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Any late side effects of Hodgekins? Radiation Chemo

mkurtzhals
Posts: 7
Joined: Feb 2006

Hello-

I had hodgekins disease in 1986 when I was only 6 years old. I had chemo and radiation treatments. I am now 32 and wondering of any late side effects I should be worried about. I am relatively healthy but have not had many health issues yet.

cathyp's picture
cathyp
Posts: 366
Joined: Dec 2009

Unfortunately, there could be late effects from your treatments.  Not all long term survivors have these late effects but all should be aware to be proactive.  Here is a a guideline that your PCP should follow for your care.  I chose to add an Adult Long Term Follow up Specialist to my team.

  http://www.survivorshipguidelines.org/

Congrats on your survivorship and continued good health!

Cathy

HL 1989 - RADS

Recurring HL 1994 - ABVD

IDC 2007 - DBL MX

gdpawel's picture
gdpawel
Posts: 549
Joined: May 2001

Silvana Martino, M.D.
The Angeles Clinic Foundation

Radiation exposure, even many years previously, is known to increase the risk of many cancers, including breast cancer. Women previously treated for Hodgkin’s lymphoma, particularly if radiation was part of their treatment have been recognized as being at higher risk for the subsequent development of breast cancer. An article, published in the June 2012 issue of The Oncologist, adds detail to our understanding of these women. 

The data used was obtained from the Surveillance, Epidemiology and End Results (SEER) program of the National Cancer Institute. It encompassed the dates 1973-2007. Included were 9,620 women with a diagnosis of Hodgkin’s lymphoma (HL). Among them, 316 subsequent breast cancers occurred. During this same period, 450,413 women without Hodgkin’s lymphoma were diagnosed with breast cancer and were used for comparison. Several important observations were made in this comparison.

As a group, the women with a prior diagnosis of HL were 2.4 times more likely to develop breast cancer. The risk was highest among patients who were 19 years of age or younger at time of their treatment. The risk decreased progressively as the age of diagnosis of HL increased and approached that of the general population as the women were diagnosed with lymphoma at age 50 or later. This confirms prior observations demonstrating that the female breast is most vulnerable to the damaging effects of radiation during the teenage years when the breasts are developing. The increased risk for breast cancer was noted from 5 years post HL treatment onward. Those whose treatment included radiation had a higher risk of breast cancer than those whose treatment did not include radiation. The difference between these two groups persisted for at least 30 years.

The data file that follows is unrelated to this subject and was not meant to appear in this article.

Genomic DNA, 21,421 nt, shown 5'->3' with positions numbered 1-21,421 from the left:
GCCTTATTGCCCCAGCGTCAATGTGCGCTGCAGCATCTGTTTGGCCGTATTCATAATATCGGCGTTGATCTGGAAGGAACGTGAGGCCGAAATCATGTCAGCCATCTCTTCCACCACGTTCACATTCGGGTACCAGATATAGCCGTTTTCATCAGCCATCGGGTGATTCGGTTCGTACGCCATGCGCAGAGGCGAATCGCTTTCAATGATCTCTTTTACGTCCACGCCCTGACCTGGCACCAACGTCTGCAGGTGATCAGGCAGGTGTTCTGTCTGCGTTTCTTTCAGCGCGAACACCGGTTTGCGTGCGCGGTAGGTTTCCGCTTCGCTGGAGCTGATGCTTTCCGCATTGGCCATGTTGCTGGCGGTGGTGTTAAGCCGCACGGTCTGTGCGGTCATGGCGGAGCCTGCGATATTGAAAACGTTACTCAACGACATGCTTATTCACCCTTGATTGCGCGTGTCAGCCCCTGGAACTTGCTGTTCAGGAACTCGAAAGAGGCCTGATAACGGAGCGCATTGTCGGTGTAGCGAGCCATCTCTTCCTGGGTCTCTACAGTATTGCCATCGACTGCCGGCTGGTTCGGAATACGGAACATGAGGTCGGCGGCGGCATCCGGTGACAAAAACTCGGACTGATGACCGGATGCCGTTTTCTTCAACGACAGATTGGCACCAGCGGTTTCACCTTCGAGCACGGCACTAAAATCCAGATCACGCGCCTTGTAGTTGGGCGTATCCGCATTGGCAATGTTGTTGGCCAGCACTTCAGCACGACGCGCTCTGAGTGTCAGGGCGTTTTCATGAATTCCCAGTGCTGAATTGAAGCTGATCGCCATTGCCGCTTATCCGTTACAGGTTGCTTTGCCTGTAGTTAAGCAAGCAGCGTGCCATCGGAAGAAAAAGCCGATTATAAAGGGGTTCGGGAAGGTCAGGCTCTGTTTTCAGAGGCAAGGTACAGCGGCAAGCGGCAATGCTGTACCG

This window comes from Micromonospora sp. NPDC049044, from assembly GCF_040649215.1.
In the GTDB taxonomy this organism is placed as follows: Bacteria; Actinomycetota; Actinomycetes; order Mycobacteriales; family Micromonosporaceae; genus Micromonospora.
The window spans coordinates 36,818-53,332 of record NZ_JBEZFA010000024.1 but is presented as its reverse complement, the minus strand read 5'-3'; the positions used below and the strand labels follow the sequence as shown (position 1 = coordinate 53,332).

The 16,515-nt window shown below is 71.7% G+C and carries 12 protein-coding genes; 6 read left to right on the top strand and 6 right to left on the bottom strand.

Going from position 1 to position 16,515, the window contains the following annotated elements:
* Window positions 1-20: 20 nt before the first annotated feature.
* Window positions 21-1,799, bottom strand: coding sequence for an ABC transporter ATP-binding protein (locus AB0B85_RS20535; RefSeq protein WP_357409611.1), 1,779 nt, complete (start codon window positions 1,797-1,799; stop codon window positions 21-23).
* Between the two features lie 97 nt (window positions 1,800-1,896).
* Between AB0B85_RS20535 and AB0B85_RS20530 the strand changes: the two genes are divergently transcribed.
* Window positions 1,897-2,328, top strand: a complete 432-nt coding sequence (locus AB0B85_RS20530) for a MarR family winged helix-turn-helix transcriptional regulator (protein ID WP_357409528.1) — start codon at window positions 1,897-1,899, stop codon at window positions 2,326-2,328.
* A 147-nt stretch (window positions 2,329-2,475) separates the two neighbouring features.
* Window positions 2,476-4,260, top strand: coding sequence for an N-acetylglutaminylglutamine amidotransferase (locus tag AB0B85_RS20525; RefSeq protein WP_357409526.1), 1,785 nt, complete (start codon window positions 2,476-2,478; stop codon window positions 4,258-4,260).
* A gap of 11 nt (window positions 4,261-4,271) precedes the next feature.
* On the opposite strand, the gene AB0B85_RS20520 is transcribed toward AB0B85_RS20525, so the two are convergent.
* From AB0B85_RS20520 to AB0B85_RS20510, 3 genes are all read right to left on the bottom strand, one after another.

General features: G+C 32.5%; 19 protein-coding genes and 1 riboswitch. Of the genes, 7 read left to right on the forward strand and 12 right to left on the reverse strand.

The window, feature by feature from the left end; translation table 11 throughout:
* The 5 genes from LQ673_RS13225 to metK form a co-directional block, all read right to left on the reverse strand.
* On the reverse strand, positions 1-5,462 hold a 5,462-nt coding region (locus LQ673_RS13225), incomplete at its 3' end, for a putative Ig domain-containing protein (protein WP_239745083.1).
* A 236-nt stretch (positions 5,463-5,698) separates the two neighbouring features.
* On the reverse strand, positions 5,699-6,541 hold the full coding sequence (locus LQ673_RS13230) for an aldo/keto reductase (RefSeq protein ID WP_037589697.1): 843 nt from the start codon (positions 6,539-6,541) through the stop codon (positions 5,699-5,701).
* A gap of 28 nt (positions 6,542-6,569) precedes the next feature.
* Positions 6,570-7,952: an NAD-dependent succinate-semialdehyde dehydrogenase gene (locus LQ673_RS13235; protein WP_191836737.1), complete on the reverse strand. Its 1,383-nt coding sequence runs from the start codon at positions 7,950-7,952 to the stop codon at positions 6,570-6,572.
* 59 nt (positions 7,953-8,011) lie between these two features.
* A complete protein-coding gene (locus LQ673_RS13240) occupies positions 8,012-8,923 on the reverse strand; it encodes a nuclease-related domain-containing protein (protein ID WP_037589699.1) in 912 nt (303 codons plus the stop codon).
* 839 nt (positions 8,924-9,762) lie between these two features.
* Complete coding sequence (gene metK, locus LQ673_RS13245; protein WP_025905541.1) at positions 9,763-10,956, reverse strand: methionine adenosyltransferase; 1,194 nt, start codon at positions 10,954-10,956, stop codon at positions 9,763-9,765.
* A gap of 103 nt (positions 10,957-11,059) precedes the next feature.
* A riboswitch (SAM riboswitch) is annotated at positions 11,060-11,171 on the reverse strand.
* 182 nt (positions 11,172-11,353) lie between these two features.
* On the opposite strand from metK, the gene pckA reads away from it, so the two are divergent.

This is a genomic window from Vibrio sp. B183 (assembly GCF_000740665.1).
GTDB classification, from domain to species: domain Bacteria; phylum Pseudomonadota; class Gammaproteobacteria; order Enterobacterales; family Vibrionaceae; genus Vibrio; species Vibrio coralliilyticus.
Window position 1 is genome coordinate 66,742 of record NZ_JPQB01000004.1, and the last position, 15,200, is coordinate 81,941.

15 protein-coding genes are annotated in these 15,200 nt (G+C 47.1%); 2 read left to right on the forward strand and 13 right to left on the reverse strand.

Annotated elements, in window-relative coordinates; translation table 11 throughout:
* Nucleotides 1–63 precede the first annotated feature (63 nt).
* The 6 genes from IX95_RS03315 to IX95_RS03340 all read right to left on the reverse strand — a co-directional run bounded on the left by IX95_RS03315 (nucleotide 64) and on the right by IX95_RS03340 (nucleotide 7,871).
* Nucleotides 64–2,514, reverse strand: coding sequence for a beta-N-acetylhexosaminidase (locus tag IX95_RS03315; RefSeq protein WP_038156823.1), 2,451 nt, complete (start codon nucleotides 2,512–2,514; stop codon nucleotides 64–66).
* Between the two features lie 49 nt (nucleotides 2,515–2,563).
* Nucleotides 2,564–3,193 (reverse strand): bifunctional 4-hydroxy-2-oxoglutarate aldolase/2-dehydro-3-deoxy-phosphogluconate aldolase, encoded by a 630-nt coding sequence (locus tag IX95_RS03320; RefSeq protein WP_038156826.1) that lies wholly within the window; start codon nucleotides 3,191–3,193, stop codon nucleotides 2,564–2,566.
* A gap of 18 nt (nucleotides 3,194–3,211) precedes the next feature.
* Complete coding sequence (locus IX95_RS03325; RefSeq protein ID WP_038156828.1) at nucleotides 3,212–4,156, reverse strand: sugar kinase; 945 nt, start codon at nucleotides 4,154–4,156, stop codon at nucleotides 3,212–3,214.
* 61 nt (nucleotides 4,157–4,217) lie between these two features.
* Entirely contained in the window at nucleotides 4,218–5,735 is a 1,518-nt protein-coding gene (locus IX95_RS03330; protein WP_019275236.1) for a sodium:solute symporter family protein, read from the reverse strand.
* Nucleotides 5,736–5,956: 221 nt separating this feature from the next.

Women with breast cancer developing after treatment for HL were younger at diagnosis, were more likely to have breast cancer in the external portions of the breast, were more likely to have tumors that did not express hormone receptors, and were more likely to be diagnosed at a somewhat lower stage. The lower stage at diagnosis is possibly a reflection that these women were being watched and screened more closely. In spite of this, their prognosis is not better, but is somewhat worse. Their breast cancer tends to be more aggressive and they are also more prone to develop a second breast cancer of the opposite breast as well.

I found this article to be one of the more informative on this topic in part because of its level of detail. We previously thought that these women were more prone to breast cancer on the inner half of the breast, but as radiation techniques have changed in the treatment of Hodgkin’s lymphoma, so has the location of breast cancer. 

The incidence of Hodgkin’s lymphoma is increasing among both children and young adults. More intensive therapy has resulted in a cure rate of approximately 75%. This reflects clear therapeutic success. However, we need to recognize that young women with this diagnosis, especially if they received radiation, must be watched closely for the subsequent development of bilateral breast cancer.

Reference: Risk, Characteristics, and Prognosis of Breast Cancer after Hodgkin’s Lymphoma, Veit-Rubin N, Rapiti E, Usel M, Benhamou S, VinhHung V, Vlastos G, Bouchardy C, The Oncologist 2012:17: 783-791.

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